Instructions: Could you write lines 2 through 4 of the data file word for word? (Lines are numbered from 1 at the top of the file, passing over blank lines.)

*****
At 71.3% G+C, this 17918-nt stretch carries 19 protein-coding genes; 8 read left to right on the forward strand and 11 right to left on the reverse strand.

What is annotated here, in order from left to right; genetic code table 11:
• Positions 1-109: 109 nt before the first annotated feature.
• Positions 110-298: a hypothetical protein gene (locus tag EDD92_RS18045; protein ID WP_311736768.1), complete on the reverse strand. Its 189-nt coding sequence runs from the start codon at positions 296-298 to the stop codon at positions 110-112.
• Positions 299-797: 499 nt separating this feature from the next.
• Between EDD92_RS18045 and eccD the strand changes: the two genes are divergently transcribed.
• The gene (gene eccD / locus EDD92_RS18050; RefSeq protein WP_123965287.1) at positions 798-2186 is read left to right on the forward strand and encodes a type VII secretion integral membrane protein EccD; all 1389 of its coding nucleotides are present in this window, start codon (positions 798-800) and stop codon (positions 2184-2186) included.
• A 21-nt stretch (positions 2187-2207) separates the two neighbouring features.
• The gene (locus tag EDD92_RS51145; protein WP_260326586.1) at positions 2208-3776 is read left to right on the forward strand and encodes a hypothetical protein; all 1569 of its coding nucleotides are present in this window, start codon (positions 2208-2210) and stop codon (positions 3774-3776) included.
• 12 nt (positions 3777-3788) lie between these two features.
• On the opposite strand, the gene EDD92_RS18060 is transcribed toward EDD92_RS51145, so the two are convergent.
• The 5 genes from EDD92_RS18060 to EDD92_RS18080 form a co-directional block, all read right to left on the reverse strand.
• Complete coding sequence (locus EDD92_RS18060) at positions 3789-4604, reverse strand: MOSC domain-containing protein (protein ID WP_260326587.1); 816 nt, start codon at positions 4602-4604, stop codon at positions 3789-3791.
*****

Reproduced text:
What is annotated here, in order from left to right; genetic code table 11:
• Positions 1-109: 109 nt before the first annotated feature.
• Positions 110-298: a hypothetical protein gene (locus tag EDD92_RS18045; protein ID WP_311736768.1), complete on the reverse strand. Its 189-nt coding sequence runs from the start codon at positions 296-298 to the stop codon at positions 110-112.